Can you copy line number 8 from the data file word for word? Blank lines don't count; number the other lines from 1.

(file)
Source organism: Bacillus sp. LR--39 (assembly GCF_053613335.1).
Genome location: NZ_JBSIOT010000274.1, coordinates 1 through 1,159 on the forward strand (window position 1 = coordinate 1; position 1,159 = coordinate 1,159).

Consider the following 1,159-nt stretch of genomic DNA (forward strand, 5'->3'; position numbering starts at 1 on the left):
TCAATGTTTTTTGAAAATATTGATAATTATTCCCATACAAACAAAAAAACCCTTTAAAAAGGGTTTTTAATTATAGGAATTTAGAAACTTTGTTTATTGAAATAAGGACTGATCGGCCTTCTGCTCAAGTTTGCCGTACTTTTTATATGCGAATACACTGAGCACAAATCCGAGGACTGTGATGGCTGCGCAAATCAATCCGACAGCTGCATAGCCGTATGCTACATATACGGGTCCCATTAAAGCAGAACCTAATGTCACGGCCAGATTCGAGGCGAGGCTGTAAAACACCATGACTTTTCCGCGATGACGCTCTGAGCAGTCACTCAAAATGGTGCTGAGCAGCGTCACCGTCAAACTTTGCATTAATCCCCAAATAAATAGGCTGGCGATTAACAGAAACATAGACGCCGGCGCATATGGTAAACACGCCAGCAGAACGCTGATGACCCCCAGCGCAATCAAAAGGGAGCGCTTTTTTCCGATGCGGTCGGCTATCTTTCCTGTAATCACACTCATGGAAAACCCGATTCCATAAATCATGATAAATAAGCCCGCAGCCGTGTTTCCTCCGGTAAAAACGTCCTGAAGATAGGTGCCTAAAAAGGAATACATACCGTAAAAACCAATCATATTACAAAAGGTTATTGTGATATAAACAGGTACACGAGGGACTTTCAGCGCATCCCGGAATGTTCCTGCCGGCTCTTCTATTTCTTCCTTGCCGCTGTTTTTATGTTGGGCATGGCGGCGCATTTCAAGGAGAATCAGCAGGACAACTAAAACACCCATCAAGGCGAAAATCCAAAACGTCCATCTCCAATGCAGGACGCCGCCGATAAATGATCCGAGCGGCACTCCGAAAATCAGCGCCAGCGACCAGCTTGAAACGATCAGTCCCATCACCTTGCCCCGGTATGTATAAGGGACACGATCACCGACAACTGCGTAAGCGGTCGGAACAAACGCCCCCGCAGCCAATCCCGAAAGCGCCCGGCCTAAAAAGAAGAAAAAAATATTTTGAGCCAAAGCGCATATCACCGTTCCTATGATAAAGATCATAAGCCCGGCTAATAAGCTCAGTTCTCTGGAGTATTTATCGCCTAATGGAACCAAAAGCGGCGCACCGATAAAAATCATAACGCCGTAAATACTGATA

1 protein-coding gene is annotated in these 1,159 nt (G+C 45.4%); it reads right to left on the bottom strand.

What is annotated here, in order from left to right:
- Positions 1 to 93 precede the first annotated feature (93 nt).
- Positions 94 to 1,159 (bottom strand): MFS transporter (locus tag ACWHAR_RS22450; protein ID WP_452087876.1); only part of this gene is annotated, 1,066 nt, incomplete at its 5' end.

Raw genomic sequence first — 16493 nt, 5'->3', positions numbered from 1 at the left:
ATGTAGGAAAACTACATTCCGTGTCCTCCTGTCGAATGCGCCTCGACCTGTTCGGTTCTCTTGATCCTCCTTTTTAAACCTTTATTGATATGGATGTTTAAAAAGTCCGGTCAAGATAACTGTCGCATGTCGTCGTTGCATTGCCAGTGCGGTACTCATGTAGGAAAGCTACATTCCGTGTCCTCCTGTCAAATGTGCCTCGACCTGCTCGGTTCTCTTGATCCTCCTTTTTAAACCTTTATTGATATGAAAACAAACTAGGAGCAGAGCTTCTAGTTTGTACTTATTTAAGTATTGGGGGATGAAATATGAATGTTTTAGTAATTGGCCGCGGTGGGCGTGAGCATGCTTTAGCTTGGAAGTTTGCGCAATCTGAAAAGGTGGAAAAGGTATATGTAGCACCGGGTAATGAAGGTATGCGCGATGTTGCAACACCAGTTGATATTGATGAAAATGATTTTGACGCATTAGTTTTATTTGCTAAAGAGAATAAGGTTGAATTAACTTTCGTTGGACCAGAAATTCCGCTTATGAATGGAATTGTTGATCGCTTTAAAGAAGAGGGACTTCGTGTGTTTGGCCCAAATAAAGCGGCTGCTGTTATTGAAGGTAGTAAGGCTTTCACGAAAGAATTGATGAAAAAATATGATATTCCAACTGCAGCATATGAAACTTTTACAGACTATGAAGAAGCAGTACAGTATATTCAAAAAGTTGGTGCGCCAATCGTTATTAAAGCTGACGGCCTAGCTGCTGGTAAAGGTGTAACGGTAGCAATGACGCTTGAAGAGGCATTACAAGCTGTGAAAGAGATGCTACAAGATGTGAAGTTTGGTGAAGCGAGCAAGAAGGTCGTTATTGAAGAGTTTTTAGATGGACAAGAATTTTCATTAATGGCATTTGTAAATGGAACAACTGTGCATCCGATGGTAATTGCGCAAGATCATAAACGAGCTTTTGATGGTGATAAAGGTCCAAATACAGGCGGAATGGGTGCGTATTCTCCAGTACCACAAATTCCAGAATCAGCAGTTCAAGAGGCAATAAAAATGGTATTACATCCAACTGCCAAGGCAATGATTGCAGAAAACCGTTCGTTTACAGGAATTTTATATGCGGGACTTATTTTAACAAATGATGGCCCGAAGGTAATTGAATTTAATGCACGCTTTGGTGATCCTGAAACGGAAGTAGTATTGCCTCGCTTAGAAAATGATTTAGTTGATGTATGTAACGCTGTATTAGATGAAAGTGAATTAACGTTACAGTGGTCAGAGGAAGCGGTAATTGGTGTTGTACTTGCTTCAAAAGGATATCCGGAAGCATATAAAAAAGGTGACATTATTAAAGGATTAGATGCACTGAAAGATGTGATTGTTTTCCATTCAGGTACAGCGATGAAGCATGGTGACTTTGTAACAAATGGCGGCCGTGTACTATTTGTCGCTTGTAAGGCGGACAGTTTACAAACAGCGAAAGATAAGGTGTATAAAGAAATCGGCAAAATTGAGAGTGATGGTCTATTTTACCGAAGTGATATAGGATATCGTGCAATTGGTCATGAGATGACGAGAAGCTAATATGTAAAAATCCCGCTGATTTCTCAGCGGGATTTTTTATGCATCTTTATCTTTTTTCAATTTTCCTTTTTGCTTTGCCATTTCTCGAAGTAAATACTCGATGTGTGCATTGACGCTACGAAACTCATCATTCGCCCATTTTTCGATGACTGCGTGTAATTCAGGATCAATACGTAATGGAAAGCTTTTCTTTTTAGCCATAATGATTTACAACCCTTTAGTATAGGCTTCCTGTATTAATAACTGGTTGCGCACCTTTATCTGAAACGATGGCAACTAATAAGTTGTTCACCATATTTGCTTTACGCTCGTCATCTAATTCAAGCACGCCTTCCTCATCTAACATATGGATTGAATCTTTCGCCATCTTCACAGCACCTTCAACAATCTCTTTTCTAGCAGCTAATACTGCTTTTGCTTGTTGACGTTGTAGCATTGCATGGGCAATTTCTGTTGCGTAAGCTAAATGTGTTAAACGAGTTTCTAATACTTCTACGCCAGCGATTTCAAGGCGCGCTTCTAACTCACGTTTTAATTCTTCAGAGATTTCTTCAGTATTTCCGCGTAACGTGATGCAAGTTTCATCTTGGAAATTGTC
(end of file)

- Positions 94 to 1,159 (bottom strand): MFS transporter (locus tag ACWHAR_RS22450; protein ID WP_452087876.1); only part of this gene is annotated, 1,066 nt, incomplete at its 5' end.